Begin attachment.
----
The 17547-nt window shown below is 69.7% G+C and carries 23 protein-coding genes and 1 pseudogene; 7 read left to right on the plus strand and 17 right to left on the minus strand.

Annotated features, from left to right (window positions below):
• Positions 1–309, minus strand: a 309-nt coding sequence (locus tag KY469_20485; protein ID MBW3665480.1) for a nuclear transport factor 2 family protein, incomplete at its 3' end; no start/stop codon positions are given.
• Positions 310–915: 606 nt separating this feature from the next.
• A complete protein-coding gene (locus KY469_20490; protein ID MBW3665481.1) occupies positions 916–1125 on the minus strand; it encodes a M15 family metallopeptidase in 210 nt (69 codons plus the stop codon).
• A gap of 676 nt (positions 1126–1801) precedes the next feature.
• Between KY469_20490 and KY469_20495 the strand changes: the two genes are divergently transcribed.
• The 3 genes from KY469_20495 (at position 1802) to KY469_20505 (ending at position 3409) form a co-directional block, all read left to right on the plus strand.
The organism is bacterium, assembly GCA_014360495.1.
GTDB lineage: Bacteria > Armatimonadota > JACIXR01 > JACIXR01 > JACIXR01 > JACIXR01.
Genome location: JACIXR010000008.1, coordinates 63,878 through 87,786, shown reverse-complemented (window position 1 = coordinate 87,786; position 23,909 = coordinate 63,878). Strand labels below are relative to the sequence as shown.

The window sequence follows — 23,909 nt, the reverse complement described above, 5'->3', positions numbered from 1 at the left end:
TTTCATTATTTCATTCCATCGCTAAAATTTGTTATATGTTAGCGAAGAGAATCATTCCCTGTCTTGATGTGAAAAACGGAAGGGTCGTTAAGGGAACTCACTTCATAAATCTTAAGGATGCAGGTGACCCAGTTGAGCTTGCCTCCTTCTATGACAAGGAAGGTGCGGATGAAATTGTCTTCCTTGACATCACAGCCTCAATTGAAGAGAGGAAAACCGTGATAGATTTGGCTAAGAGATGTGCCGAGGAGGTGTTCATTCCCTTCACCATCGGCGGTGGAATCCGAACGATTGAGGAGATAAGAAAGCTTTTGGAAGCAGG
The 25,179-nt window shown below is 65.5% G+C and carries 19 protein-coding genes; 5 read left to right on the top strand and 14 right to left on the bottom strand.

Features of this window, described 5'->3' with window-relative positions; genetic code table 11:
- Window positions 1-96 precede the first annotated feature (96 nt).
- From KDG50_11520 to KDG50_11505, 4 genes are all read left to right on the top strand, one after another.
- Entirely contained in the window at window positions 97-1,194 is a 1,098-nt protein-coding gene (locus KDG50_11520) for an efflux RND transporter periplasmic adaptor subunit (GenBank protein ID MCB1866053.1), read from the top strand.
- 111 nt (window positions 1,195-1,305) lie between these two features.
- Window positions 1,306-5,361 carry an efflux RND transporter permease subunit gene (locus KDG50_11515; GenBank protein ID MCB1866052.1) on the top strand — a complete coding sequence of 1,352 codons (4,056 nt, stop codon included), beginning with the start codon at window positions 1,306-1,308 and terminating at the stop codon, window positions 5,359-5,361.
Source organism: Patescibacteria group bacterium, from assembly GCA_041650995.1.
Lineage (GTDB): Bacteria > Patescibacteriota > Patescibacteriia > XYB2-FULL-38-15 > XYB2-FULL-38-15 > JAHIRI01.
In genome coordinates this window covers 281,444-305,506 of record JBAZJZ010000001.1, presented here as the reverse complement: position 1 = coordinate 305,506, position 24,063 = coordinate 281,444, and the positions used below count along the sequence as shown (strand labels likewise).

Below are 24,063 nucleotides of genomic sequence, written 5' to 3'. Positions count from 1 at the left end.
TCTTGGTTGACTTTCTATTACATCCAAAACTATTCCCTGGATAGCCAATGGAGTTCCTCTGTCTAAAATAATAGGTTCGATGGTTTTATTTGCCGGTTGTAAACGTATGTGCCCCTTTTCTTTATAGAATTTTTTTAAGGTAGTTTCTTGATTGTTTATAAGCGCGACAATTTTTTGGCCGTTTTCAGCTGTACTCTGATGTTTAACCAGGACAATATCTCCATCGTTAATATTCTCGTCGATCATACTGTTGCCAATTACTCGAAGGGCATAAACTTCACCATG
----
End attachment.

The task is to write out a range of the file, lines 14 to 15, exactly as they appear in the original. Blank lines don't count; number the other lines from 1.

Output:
The 25,179-nt window shown below is 65.5% G+C and carries 19 protein-coding genes; 5 read left to right on the top strand and 14 right to left on the bottom strand.

Features of this window, described 5'->3' with window-relative positions; genetic code table 11: